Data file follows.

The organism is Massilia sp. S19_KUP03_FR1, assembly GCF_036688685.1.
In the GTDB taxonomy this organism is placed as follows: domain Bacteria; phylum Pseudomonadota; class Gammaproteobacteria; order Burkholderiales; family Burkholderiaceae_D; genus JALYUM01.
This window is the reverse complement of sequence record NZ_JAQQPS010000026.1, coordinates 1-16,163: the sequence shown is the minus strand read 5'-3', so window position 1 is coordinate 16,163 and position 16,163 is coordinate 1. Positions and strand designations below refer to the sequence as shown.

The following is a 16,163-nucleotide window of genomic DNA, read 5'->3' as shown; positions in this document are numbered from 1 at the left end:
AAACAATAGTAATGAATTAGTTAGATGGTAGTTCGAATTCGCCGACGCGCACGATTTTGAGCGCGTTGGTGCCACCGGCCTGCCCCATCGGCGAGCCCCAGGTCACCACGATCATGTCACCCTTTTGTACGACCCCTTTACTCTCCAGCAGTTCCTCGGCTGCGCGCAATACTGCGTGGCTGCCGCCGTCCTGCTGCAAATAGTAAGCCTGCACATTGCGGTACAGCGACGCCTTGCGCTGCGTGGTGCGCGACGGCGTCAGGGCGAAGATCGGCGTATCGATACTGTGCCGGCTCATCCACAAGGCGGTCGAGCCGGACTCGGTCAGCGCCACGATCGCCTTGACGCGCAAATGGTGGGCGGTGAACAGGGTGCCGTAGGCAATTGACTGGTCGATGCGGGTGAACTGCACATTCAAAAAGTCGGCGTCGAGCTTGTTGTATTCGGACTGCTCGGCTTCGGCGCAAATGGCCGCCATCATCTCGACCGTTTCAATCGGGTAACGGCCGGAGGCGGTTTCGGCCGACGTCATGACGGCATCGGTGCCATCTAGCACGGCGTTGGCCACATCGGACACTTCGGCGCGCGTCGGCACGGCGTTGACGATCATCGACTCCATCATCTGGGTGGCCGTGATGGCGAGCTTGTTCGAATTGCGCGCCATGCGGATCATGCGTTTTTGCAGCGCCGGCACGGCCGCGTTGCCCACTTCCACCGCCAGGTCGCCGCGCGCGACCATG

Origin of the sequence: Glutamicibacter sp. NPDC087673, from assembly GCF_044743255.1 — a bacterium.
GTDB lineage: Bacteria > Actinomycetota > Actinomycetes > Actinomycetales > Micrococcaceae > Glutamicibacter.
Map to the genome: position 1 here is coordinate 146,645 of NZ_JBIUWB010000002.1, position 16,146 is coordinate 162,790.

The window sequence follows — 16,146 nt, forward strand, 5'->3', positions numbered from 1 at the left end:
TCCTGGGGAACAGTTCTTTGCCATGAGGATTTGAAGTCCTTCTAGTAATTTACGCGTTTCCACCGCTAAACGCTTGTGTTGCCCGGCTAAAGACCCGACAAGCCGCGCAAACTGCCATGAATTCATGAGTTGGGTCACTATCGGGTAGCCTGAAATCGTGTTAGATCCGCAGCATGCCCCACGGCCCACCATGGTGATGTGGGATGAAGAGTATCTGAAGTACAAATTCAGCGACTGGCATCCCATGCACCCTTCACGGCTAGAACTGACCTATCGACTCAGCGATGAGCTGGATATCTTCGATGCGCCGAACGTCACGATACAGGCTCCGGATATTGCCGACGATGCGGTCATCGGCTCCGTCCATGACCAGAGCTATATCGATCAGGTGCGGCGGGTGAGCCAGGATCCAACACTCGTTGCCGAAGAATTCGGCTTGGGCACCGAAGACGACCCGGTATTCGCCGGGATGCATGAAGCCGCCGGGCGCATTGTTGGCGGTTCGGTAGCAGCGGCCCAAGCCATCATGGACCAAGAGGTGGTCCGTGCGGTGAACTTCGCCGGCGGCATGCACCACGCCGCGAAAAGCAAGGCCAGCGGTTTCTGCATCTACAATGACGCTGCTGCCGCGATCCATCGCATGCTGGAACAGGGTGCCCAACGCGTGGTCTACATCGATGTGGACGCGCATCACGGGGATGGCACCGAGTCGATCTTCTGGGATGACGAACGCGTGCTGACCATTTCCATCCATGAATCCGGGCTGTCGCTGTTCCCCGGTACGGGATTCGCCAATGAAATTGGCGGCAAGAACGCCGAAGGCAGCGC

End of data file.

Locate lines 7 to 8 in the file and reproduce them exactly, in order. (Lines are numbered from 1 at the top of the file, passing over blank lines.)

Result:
GTDB lineage: Bacteria > Actinomycetota > Actinomycetes > Actinomycetales > Micrococcaceae > Glutamicibacter.
Map to the genome: position 1 here is coordinate 146,645 of NZ_JBIUWB010000002.1, position 16,146 is coordinate 162,790.